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C California Style

A collection of engraved travel frames are cherished gifts.
Benson has built four homes with architect Sandy Young.
A narrow flagstone deck surrounds the pool.
Duke and Kenya, the family's French Bulldogs.
Teak outdoor sectional sofa by James Perse.
In the kitchen, oak cabinetry is custom; chalkboard walls are a "must" for families.
Benson's photograph Girls on Boulder, hangs above a child-size chair from Barneys (purchased for the dogs) outside of her office.
Steps to the water.
A rare vintage viewfinder from Obsolete antiques displays 3-D images from the 1900s.
Flagstone pavers lead up to the traditional façade.
The front porch is lined with Weatherend rocking chairs.
Upholstery is restricted to pale neutrals like cream and gray.
Even Benson's book jackets are crisp and white.
Ferrante light fixtures hang above game tables that become a single, long dining table with a simple conversion--all made to order by James Perse; an Ed Ruscha painting hangs in the hall.
Stairs to the beach.
In the master bedrooms, linens from Malibu Colony Company, an antique Belgian bench stands at the foot of the bed; and each room in the house has a "drop of Deco," like this bedside Tiffany lamp.
Ming figurines and a Herb Ritts photo adorn the living room.
The orange abstract painting in a son's room is by CW Slade.
The southern view.

Point the Way

by C California Style

A Point Dume local with an eye for interiors, photographer Lyndie Benson opens up her elegant beach home.

On any given day, you can find at least one bewildered tourist traversing PCH in search of Malibu. Without a significant Main Street, or any kind of organized town center beyond the ever-growing Country Mart, locals don’t seem to mind that the charm of their beloved enclave eludes outsiders.

“I like to say that Malibu is more of a state of mind than a destination,” says photographer Lyndie Benson, a Point Dume resident for the past 17 years. If you were looking for the real Malibu, you’d be well advised to turn to the native Angeleno for clues: She raised two boys here, sent them to Point Dume Marine Science Elementary School up the street and walked with them down a rocky path to the beach to surf before roll call with other local moms. Last year, she published a book of photographs, The Point (Dollhouse Publishing). A portion of proceeds from this visual love letter benefits The Malibu Foundation for Youth and Families. Look closely at the photo of the famous “Peace Paddle” that philanthropist Kelly Meyer and surfer Laird Hamilton coordinated and donated to the Natural Resources Defense Council, and you’ll spot Benson in the upper left corner, bobbing in the blue water on that cloudless day.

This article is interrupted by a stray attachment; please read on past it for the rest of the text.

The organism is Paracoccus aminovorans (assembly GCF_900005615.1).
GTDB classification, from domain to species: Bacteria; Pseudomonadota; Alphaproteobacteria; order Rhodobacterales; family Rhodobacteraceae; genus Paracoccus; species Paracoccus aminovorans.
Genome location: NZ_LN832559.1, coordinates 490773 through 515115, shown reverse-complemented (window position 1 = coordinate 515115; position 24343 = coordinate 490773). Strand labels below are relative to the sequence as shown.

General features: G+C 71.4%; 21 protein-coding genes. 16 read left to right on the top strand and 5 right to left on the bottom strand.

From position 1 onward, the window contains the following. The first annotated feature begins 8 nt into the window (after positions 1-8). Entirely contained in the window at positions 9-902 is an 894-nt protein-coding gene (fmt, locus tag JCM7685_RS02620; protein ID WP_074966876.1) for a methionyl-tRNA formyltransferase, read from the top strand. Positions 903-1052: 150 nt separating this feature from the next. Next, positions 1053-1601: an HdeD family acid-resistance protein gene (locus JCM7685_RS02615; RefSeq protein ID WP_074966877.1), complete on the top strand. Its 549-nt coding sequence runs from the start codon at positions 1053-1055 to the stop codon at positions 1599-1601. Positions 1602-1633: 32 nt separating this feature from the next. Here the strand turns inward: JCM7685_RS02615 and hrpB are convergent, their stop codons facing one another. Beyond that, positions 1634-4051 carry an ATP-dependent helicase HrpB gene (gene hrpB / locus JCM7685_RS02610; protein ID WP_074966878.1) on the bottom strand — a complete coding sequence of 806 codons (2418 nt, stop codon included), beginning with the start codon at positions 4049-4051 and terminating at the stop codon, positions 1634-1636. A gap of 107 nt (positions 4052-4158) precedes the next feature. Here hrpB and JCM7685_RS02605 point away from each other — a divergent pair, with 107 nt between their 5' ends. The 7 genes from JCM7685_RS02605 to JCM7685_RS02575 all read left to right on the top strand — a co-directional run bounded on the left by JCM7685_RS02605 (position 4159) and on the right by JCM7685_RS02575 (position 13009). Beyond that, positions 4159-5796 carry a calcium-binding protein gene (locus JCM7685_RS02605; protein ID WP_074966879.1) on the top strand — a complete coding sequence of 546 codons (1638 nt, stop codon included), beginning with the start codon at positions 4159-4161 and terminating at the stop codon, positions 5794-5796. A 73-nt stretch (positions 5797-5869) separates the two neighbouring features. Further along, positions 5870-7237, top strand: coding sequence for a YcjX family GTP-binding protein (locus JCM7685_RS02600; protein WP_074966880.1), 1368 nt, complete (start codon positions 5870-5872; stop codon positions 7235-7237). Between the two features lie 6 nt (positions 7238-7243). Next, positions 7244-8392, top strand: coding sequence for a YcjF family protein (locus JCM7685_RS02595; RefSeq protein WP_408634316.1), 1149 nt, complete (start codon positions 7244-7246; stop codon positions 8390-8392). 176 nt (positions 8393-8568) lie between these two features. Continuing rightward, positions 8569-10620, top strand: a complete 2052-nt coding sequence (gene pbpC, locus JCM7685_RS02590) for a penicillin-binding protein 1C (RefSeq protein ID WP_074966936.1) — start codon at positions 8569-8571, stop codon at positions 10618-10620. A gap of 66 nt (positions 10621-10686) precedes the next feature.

“I grew up in Los Angeles dreaming of moving to Malibu,” she says, perched on a pale linen sofa, in her living room, surrounded by an impressive art collection highlighted by a Robert Graham sculpture, an Ed Ruscha painting and many of her own photographs. Looking tan and fit in a thigh-grazing Michael Kors caftan, the fiftysomething Benson explains how her interior design sensibility is built around multipurpose spaces and furniture.

“I like the idea of having all the perks of an estate—but with a smaller-scale property. I don’t like to use the word downsize, but it’s just more practical to live in a house that’s not 15,000 square feet,” she says. Her version of a more manageable property includes a tennis court, a putting green, and a priceless view of the Pacific. “So I have a game room, with a ping-pong table and a pool table that can also become a dining room, with just a small conversion. James Perse custom-makes these chic game tables. I push them together and have a dining table that seats 16.”

On a tour of the house, Benson walks through an oak bar that’s stocked with candy jars and a popcorn machine for impromptu all-ages gatherings with family friends, and into a home theater. There, a massive sectional sofa has been upholstered in French terry.

“The screen retracts, and the shades lift up so you have a cozy den,” she adds. “That’s how we entertain here, with friends and kids and dogs.”

While she is not a professional interior decorator, she has taken on several home projects for friends and neighbors, most of whom are notable and, this being low-key Malibu and all, would prefer not to be name-checked. At the moment, she’s building a new home on a nearby street with Albino Construction, a beachy-traditional clapboard house which will serve as a footprint for her design philosophy.

She’s also settling into her own empty nest. Her younger son is visiting colleges while her eldest boy enters his junior year at Columbia University in New York.

“When I go to see him, I stay at The Lowell, get a driver, see a show one night and have a few fabulous dinners,” she says. “So of course I love New York—for four days. I couldn’t live there. Out here, I spend my days hiking, playing tennis, surfing, entertaining friends. The light and the sky and the water are so amazing. Honestly, there’s no place I’d rather be.”

Written by Christine Lennon
Photographed by Lisa Romerein